Abu Dhabi has about 9 percent of the world’s oil and 0.02 percent of its population. One result is a surfeit of petrodollars, much of which is funneled into a secretive, government-controlled investment fund that is helping to shift the balance of power in the financial world….
ADIA is the largest of the world’s sovereign wealth funds, giant pools of money controlled by cash-rich governments, particularly in Asia and Middle East. But Abu Dhabi, the wealthiest of the seven Arab emirates, says little about its fund. Few outsiders know for sure where ADIA invests, or even how much money it controls. And secrecy breeds hyperbole; some estimates of the fund’s size exceed $1 trillion.
Before long, ADIA will certainly reach that mark. But for now bankers, former employees and analysts familiar with the fund peg it at $650 billion to $700 billion – an amount that is still more than 15 times the size of the Fidelity Magellan Fund. In all, sovereign wealth funds in countries like the United Arab Emirates, Kuwait, Singapore, China and Russia together control more than $2 trillion, a figure that could approach $12 trillion by 2015, analysts say.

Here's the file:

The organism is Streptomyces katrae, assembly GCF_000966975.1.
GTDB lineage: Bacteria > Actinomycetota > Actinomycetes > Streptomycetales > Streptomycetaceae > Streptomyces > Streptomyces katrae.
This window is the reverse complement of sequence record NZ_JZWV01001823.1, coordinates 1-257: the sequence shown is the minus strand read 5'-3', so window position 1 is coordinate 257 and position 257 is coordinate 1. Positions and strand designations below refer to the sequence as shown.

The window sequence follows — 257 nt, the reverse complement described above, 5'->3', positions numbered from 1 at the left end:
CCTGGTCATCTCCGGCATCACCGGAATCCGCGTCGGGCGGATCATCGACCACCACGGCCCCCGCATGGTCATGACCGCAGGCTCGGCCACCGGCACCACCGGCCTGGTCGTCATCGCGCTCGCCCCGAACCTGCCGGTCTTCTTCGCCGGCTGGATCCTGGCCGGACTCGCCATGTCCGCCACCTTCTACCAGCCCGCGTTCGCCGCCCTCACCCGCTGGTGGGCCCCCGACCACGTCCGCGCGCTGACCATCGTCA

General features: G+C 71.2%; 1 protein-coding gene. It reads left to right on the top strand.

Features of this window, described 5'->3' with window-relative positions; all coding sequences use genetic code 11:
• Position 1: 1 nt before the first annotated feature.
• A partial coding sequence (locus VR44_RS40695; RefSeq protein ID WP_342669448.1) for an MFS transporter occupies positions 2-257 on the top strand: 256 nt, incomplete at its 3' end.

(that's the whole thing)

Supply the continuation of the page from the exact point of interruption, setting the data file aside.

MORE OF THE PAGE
Such riches, coupled with the more-aggressive stance being taken by ADIA and other sovereign funds, has raised concern that these investors will wield their wealth for political as well as financial reasons.
ADIA’s secrecy is also drawing scrutiny. The fund has no internal communications department, although it says it is setting one up. When sovereign fund leaders from around the world descended on Davos, Switzerland, in February for the World Economic Forum, no one from ADIA saw fit to show up.